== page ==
• Al-Qosh

One of the most significant centers of Christianity in the surrounding region, al-Qosh is an Assyrian-era city located along the foothills of surrounding mountains and a traditional place of worship of the Sumerian moon god Sin. Ancient visitors would travel to the city from Nineveh during the Babylonian New Year to replay the Enuma Elish, the Sumerian creation epic that is the oldest story of creation that we have in writing:

When in the height heaven was not named,
And the earth beneath did not yet bear a name,
And the primeval Apsu, who begat them,
And chaos, Tiamut, the mother of them both
Their waters were mingled together,
And no field was formed, no marsh was to be seen;
When of the gods none had been called into being,
And none bore a name, and no destinies were ordained;
Then were created the gods in the midst of heaven…

The city is also known as the birthplace of the biblical figure Nahum, a prophet from the 7th century BCE who was said to have predicted the downfall of the Assyrian Empire. Today, the city still houses the Synagogue and Tomb of the Prophet Nahum, dating to 1173, which is revered by Jews, Christians, Muslims, and Yazidis.

Christianity came to the city in the 7th century CE when a monk by the name of Hirmiz built a monastery, which became the seat of patriarchs from the Church of the East, followers of a Christian theology often referred to as Nestorianism that at its high point spread all the way to India and China. This monastery, reached by the Saints Valley, is today known as the Rabban Hormizd Monastery and is an important monastery of the Chaldean Church. Carved into the rocks two miles from al-Qosh and founded in 640 A.D, it still consists of caves and tunnels built into the cliffside.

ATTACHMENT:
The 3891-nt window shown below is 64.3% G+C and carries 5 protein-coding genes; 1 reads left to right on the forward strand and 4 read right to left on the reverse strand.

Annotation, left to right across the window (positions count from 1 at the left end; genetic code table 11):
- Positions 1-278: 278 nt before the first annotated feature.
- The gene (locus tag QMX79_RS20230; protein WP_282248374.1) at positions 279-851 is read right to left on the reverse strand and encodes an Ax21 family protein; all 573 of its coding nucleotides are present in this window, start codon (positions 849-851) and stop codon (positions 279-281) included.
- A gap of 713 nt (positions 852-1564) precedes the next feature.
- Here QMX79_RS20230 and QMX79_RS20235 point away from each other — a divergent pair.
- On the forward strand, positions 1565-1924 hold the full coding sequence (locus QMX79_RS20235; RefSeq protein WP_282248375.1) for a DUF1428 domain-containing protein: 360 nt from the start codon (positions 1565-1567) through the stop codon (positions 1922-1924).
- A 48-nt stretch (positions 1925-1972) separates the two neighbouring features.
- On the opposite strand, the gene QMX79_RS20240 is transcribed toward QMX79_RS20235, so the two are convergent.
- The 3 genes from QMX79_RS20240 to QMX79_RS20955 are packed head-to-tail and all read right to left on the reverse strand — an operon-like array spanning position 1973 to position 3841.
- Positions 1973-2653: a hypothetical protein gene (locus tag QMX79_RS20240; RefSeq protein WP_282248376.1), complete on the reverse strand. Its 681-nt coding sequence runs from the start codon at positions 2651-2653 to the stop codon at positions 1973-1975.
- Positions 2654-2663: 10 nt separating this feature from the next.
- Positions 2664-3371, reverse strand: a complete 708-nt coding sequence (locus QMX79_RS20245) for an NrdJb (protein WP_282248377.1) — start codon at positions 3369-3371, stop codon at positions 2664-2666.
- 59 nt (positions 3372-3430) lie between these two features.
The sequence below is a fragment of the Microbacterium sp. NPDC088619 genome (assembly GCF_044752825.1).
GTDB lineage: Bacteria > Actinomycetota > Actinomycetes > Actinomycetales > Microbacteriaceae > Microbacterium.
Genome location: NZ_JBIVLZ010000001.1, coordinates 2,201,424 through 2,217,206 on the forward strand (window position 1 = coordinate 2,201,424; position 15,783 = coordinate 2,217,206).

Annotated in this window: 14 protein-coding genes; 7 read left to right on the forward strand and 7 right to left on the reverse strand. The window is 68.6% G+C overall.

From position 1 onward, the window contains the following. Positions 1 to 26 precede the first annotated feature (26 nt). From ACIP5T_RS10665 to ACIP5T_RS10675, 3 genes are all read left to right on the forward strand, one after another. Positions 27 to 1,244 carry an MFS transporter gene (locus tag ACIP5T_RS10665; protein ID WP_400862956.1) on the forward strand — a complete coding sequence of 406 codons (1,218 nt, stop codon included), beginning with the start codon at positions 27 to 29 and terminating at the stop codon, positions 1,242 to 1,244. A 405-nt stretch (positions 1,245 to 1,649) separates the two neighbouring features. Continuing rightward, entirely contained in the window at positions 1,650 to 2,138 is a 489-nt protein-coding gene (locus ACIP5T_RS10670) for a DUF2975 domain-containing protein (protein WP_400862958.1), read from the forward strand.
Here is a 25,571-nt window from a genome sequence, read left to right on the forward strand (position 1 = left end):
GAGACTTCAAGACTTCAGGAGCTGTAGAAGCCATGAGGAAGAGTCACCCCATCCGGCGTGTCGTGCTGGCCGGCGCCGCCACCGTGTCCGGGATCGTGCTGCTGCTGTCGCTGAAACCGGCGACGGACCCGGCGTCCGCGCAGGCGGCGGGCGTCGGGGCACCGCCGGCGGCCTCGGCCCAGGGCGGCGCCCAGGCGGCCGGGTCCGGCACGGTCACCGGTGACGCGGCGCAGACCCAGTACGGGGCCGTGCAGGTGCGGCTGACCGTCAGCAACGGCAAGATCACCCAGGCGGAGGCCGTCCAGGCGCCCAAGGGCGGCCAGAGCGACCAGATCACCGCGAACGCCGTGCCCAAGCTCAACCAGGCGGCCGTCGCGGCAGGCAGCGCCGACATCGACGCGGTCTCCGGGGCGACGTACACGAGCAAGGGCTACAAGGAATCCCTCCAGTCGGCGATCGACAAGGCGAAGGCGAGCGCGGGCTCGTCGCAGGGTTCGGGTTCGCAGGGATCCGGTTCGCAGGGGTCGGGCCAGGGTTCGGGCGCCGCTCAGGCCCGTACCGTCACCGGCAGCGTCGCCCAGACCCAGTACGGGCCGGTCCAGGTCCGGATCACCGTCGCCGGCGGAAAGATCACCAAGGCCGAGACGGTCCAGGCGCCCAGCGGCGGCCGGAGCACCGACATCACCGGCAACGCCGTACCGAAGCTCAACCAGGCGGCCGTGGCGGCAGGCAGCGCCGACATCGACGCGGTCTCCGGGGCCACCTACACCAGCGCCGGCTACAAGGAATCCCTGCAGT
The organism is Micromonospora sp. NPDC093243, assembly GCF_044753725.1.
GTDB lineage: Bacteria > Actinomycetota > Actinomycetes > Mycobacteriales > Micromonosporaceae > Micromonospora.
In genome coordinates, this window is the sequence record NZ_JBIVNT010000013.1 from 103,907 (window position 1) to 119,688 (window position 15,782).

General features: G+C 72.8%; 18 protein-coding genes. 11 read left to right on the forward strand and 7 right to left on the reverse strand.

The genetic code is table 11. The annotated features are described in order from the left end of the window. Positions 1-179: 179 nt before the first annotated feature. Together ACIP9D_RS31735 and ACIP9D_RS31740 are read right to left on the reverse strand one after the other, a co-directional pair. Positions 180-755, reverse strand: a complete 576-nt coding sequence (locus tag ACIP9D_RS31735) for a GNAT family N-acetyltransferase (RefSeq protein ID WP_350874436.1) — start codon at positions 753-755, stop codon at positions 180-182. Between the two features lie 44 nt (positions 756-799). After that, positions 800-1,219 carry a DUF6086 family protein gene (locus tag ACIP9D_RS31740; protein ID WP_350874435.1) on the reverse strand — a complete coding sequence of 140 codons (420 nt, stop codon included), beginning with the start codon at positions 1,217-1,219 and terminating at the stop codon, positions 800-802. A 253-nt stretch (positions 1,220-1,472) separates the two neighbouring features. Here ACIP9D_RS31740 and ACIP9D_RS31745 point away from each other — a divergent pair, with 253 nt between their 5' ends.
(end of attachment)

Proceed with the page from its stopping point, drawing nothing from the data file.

Between the 16th 18th centuries, the Hormizd Monastery was the official residence of the Eliya line of the Church of the East, a branch which intentionally distanced itself from connections with Rome. The monastery was abandoned for a time in the 18th century and revived again in the 19th century; the library became famous to scholars around the world because of its rich collection of Syriac manuscripts. This monastery was also home to Yohannan Sulaqa, the bishop who formed the Chaldean Church, which is now the dominant church in al-Qosh. Because the monastery was so exposed to attack, a new monastery was built closer to the city in 1856 and is today known as Notre Dame de Semences.

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